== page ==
I confess to some puzzlement over the framework of Dinesh D'Souza's new book, which I recently picked up. It's called The Big Lie: Exposing the Nazi Roots of the American Left.
Whither the Communist roots of the American Left? Seemingly gone in a Sieg Heil, along with FDR's admiration for (and manipulation by) "Uncle Joe" Stalin and the rest, although I will have to wait and see how it all comes out.
D'Souza sets out to "turn the tables on the Democratic Left and show that they -- not Trump --are the real fascists. They are the ones who use Nazi bullying and intimidation tactics and subscribe to a full-blown fascist ideology."
But who are the "real fascists" anyway? Nazism, of course, is national socialism. Mussolini, the uber-fascist, was deeply influenced by Marx. We are looking at a smorgesbord of related totalitarianisms where the differences become less important than the collectivist, coercive perils they each pose to individual liberty. The terminology itself, which may seem to derive from a system of practically zoological certainty -- national socialism, communism, Stalinism ... Fabianism, Alinskyism, statism, progressivism -- becomes a smokescreen that obscures terrible variations on totalitarian themes. Confusion usually ensues.
"Hitler and Mussolini were indeed authoritarians," D'Souza writes, "but it doesn't follow that authoritarianism equals fascism or Nazism. Lenin and Stalin were authoritarian but neither was a fascist."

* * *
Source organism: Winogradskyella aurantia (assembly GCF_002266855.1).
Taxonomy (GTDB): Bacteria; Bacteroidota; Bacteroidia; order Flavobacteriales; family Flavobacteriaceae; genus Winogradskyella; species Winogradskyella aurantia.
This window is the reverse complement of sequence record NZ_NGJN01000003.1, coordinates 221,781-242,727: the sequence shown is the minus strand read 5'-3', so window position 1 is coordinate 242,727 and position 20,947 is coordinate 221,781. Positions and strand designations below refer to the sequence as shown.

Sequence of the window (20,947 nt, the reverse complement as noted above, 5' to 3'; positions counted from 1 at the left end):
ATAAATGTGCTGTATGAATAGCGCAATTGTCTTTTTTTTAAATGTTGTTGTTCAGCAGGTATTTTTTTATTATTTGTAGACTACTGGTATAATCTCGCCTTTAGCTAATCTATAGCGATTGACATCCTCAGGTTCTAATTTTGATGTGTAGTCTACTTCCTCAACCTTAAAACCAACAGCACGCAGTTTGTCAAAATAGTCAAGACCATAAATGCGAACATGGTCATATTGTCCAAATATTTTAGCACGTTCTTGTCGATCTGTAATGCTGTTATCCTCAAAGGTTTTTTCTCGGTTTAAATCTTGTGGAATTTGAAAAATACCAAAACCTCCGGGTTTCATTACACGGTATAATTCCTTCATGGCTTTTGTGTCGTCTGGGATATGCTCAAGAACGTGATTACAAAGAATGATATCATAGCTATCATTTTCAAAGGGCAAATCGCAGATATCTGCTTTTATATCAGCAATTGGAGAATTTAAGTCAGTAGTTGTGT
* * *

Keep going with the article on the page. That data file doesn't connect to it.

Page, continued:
This reminded of the extraordinary meeting between two former agents of Stalin's intelligence services: Whittaker Chambers, the great "witness" to the workings of the Soviet underground inside the Roosevelt administration, and Walter Krivitsky, the high-ranking NKVD defector who was one of the first to reveal and warn of Stalin's horrors and deceptions. Their discussion of where they thought the Soviet regime had gone was an exchange about "fascism."
From Gary Kern's A Death in Washington:
He extended his hand to Krivitsky, noticing his "professionally distrustful," but "oddly appealing" eyes. Krivitsky merely touched it and sat down at the far end of the living-room couch. Chambers sat at the other end. He looked at Krivitsky, who looked straight ahead. Silence.
"Ist die Sowjetregierung ein faschistische Regierung?" Krivitsky suddenly asked.
Chambers pondered: "Is the Soviet government a fascist government?" He was convinced that it was -- that was why he had broken with it. Yet he found it hard to acknowledge the fact out loud. Finally, he answered heavily and deliberately.
"Ja, die Sowjetregierung ist ein faschistische Regierung." ["Yes, the Soviet government is a fascist government."]
Krivitsky turned and looked at him. Chambers' inner struggle before making the reply had convinced him he was sincere.
"Du hast recht," he said, "und Kronstandt war der Wendepunkt."
Chambers, who had taught himself German as a boy and later made money translating it, besides using it to communicate with Soviet officers in the underground, pondered this statement, too: "You are right and the turning point was Kronstadt." He understood that Krivitsky traced the fascism of Stalin's regime back to the beginning of 1921, when Lenin ordered the suppression of the sailors at the Kronstadt fortress outside Petrograd ... From then on, [the Bolshevik government] would succeed by state terror, dictatorial rule, fascism..."
Hard to argue with this pair, but even so: amputating one totalitarian ism from another seems unlikely to lead to greater clarity over all.